If only she hadn’t missed the lesson on applying tourniquets! She had studied it herself, and had practiced it on Aunt Mattie, playfully. But this might mean a man’s life!

She thought back quickly, carefully, remembering all she had learned. A tourniquet should be applied a handsbreadth below the armpit for bleeding of the lower arm. And there must be a pad to protect the bleeding artery.

Linda ripped off a pocket from her coat and folded it. She placed it on the inside of Tom’s arm, a few inches below his armpit, then she wrapped her scarf firmly over the pad and about his arm. “Tie a half knot in the tourniquet, and then tie a small stick with a square knot over the first one.” Linda could remember almost every word.

There weren’t any sticks near. But there was a slender stone sliver that had been chipped from a rock in the clash of debris. She used this, twisting the tourniquet carefully with it. She must not twist too tightly. And she must remember to loosen it after a few minutes.

Linda was relieved to see the bleeding wound stopping. She was so glad she could cry. And she smiled confidently when Tom Peters opened his eyes a little later.

“I tried to beat the storm,” the man’s effort to explain was feeble. “There were rocks in the road. I was clearing them away when the slide came.” His breath was coming in short gasps. “Got knocked down. Hurt my arm.”

“Don’t try to talk, Tom,” Linda said, soothingly. “Uncle Trevis is coming on the grader. He will get a doctor. You’ll be all right.”

Then she heard Uncle Trevis calling at the edge of the slide.

“Uncle Trevis, hurry!” Linda cried. “Tom has been hurt!”

Uncle Trevis came puffing over the rocks. He took in the situation. “Can’t get the horses over the slide,” he told Linda. “It’s too rough. They’d get frightened and break a leg.” Then he went on anxiously, “Think you can take care of him? I’ll trot into town for Dr. Simms.”

“I’ll try,” Linda answered. “But hurry.”

It wasn’t far to town from there, she judged, thankfully. After Uncle Trevis got there the ambulance would make excellent time back.

After a while, Linda took off her coat and tucked it about Tom. She was afraid he would chill, lying on the damp earth. She felt chilly herself. Rocks were still tumbling down upon the road. Linda could hear them as she kept listening intently for the sound of the ambulance. She found it necessary to loosen the tourniquet two times, about fifteen minutes apart, and then the Doctor was there to take over.

The Doctor’s expression of admiration for Linda’s knowledge of first aid made her very proud. Riding back to the farm with Uncle Trevis, Linda felt that she really could be a nurse, even if she couldn’t get to all the first aid classes. She had met her first test successfully. She had found knowledge of that in Tom Peters’ grateful expression, and in the Doctor’s quiet praise. And right now, as the horses jogged along the wet-smelling Hill road, she could see Uncle Trevis looking at her, admiringly.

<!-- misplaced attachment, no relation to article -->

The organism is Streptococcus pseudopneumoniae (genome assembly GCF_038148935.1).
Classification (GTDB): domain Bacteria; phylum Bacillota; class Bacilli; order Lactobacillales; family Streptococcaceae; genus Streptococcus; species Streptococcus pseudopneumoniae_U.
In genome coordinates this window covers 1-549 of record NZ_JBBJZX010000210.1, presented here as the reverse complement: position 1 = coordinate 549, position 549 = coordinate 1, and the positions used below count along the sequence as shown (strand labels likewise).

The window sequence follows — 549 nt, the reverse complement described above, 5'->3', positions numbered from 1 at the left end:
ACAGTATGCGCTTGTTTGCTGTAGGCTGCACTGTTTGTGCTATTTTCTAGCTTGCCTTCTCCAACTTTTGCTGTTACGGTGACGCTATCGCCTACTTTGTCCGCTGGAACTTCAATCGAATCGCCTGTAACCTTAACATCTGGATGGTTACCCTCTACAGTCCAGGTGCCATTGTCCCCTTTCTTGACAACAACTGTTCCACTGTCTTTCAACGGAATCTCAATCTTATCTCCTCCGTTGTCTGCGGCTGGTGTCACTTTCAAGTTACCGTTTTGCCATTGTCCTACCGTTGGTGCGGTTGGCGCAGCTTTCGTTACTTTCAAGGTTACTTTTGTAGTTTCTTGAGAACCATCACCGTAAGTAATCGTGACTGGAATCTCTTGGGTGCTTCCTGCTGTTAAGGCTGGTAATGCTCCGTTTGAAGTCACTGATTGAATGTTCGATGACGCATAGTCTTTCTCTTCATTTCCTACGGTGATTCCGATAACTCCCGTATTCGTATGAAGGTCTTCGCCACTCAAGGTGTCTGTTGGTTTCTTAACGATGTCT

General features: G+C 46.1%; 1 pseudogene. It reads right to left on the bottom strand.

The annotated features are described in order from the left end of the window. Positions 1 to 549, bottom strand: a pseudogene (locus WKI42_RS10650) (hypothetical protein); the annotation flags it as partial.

She saw the same expression in Aunt Mattie’s eyes when they heard the news over the local radio station later.

“The life of Tom Peters was saved this afternoon,” the commentator announced, “when Linda Thompson, a local farm girl, found him injured on a road near the Thompson farm, and administered expert first aid. We take our hats off to this brave girl!”

Linda wondered – did Florence Nightingale ever have this wonderful feeling?



6 Comments »

  1. This is a cute story. Go, Linda!

    Comment by Ellen — February 25, 2011 @ 3:23 pm

  2. That’s how I felt — a fairly realistic story about a girl’s successful adventure, a good story for girls to read. Go, Linda!

    Comment by Ardis E. Parshall — February 25, 2011 @ 3:56 pm

  3. Anyone who has taken first aid training in the last forty years should blanch at the nature of Linda’s expert knowledge! And child protection advocates should blanch at the nonchalant attitude of Mattie and Trevis in allowing Linda anywhere near the slide zone!

    Comment by Eric Boysen — February 27, 2011 @ 9:31 am

  4. *sigh*

    As always, readers are advised to note the *historical* nature of Keepa articles and not base their medical decisions on stories like this, or on the medical advice given by the columnist in the early 20th century YWJ

    Comment by Ardis E. Parshall — February 27, 2011 @ 10:08 am

  5. I know that Ardis. I am sorry I tripped your alarm. I admire little Linda and hope that she grew up to be the medical authority who could be a combat surgeon that she was destined to become.

    Comment by Eric Boysen — February 27, 2011 @ 10:55 am

  6. She seems well equipped for combat duty in Afghanistan … what with the exploded rock slivers for tourniquets and all. If tourniquets were still used, that is, for wounds such as the one Tom Peters seems to have suffered.

    Comment by Ardis E. Parshall — February 27, 2011 @ 11:40 am